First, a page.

So it is now Sunday, 3 full days past when I had planned to leave Granada – yet, somehow I am still here. That makes it sound like I got stuck here against my free will, but the reality is I just could not bring myself to leave! What makes Granada so great you may ask? Well…
I know I wrote about tapas in my Seville post, but I feel the need to mention them once again because tapas in Granada are not like your typical tapas around Spain – they are free!
The way it works is you go to a tapas bar, buy a drink for around 2 Euros, and then you receive a plate of random tapas for free. Pretty good deal right? The best part is you really never know what you are going to get. I went out twice for tapas during my time in Granada and got a potato sandwich and deep fried dogfish – both very tasty.
Another thing I love about Granada is just how beautiful and unique the city is. It almost reminds me of Italy in a weird way – with its confusing narrow cobble stone streets and flowers hanging from all the window ledges. Also, the sunsets from the top of the mountain side are positively stunning.
Although Granada itself is not a very large city, only about 250,000 people, there is still a lot of activities available. For example, my hostel offers a day hiking trip to the surrounding Sierra Nevada mountains once a week which I decided to try out yesterday. The hike itself was a little over 8 miles across rivers, up hills, and through prairies. The whole thing took us about 6 hours to complete and by the end we were exhausted, covered in dirt, and ready for some free tapas.
Besides hiking, the main attraction in Granada is the Alhambra an ancient castle built in the 13th century. It is so popular of an attraction, that if you do not book your tickets very far in advance, it is very unlikely that you will be able to get in. As yours truly is not always the best at thoroughly researching city attractions, I was not able to get tickets. The bright side is that even if you cannot get tickets, there is a free area which tourists are allowed to walk around and get a taste of the Alhambra’s greatness.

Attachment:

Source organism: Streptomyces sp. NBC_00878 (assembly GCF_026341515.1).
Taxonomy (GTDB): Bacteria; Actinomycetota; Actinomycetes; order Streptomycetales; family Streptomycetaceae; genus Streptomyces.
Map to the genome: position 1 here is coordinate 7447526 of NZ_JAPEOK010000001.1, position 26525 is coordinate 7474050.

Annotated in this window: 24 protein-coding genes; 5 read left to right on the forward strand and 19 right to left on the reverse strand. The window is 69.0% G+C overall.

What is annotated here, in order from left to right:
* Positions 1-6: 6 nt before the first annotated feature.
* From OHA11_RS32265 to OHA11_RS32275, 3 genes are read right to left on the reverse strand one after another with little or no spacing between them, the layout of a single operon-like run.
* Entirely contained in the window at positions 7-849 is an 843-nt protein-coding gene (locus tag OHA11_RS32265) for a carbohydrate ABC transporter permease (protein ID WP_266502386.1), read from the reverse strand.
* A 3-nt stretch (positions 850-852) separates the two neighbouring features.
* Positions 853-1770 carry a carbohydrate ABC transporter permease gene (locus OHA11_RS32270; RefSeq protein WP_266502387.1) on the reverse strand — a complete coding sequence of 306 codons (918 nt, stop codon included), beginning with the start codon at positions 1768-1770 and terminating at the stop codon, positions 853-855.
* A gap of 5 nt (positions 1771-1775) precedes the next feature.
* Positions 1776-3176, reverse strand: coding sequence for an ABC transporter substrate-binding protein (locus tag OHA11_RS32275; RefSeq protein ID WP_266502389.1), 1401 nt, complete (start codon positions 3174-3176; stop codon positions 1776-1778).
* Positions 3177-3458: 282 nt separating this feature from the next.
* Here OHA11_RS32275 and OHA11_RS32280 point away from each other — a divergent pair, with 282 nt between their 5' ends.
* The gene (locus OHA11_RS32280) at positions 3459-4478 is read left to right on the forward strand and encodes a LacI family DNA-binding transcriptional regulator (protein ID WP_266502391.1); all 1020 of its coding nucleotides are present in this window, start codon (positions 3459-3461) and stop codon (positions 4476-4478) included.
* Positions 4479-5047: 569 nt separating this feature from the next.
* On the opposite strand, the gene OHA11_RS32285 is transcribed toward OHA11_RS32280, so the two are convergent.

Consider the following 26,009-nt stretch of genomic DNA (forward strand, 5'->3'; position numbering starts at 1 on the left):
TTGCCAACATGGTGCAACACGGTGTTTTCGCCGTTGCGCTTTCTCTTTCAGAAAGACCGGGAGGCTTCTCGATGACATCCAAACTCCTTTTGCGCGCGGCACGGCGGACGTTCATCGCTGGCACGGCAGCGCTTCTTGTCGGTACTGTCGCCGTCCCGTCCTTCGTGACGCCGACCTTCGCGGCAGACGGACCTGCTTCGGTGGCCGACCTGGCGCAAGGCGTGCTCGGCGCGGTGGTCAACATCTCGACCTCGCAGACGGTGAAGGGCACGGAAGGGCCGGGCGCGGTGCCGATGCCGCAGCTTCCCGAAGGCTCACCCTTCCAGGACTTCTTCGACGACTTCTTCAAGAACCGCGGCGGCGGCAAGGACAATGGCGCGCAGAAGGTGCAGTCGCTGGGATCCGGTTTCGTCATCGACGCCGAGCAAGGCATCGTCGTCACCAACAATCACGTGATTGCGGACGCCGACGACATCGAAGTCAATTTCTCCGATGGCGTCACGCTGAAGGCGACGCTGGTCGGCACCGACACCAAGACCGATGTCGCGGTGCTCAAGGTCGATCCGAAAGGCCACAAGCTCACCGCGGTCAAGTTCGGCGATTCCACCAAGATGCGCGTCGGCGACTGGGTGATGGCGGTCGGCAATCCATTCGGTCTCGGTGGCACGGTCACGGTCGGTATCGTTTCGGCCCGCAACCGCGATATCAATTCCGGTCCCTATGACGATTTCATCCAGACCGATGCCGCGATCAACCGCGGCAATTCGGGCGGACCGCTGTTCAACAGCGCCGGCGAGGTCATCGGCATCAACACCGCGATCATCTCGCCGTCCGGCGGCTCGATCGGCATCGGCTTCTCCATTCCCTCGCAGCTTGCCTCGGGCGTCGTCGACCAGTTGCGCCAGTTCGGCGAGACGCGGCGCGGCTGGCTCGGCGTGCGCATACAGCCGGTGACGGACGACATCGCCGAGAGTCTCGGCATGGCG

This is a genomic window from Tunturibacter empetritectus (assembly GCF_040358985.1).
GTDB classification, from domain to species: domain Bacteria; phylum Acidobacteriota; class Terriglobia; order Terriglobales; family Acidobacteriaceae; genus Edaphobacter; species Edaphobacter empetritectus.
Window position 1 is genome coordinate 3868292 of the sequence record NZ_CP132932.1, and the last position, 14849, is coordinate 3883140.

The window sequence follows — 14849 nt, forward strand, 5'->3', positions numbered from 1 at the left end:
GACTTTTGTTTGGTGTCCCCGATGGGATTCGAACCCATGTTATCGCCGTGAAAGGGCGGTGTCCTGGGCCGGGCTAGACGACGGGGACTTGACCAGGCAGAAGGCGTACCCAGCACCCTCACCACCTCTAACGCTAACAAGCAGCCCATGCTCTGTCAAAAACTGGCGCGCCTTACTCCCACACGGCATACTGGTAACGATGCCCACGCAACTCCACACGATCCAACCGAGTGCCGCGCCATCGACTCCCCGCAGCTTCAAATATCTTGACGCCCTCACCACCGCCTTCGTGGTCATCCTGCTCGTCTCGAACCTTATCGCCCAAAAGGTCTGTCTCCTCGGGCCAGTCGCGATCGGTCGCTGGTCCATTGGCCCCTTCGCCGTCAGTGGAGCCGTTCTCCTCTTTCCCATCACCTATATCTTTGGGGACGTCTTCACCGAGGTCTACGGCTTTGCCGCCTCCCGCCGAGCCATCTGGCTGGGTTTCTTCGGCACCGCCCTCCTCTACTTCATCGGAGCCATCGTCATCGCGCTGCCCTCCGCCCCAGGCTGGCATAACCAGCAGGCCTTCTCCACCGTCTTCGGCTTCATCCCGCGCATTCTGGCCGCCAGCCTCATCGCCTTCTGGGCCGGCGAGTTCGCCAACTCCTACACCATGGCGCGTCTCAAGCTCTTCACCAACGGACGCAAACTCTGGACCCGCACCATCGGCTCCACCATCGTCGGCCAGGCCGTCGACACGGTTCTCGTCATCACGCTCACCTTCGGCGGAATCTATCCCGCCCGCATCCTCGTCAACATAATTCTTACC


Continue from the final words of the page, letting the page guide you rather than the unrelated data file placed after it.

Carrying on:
If you are still itching for more to do, I would recommend taking a stroll though the Alabacin region to check out the Moroccan inspired shops, exploring the downtown markets, or even taking a short 45 minute bus ride to the coast to enjoy some beautiful beaches.
Although not generally known for its party scene, I found Granada nightlife to be quite enjoyable. The fun part about staying in a hostel is that there is always someone to go out with. Last night was one of the hostel workers final shift, so almost the entire hostel (20 + people) all went out to celebrate. We went to a local Spanish bar that played Spanish reggae music and had a great time getting to know each other better. To end the night we went to a kebab shop and feasted on some of the best falafel I have had in my entire life.
Other than bars, Granada is also known for Flamenco, a traditional type of dancing Spain is known for. I never went to a show, but Heather did and said she loved it.
Most of all I think what made Granada so hard to leave was the people. From the hostel workers and occupants, to the Moroccan store owners, the Senegalese cavemen, and even just general people on the street. I experienced nothing but kindness during my stay in Granada and will always look back on my time here with very fond memories.
Tonight Heather and I will be taking a 13 hour bus ride from Granada to Barcelona. We had planned to stop halfway in Valencia for a day to make the trip shorter, but because we ended up staying in Granada so long that doesn’t seem to be an option anymore. So the rest of this day will be spent packing, relaxing, and finding a really good book to occupy myself on the bus.
In other cool news, I will now be partnering with Souvenirs Madison, an online magazine run by undergraduates at UW Madison which showcases student travels. To check out my bio and the website click here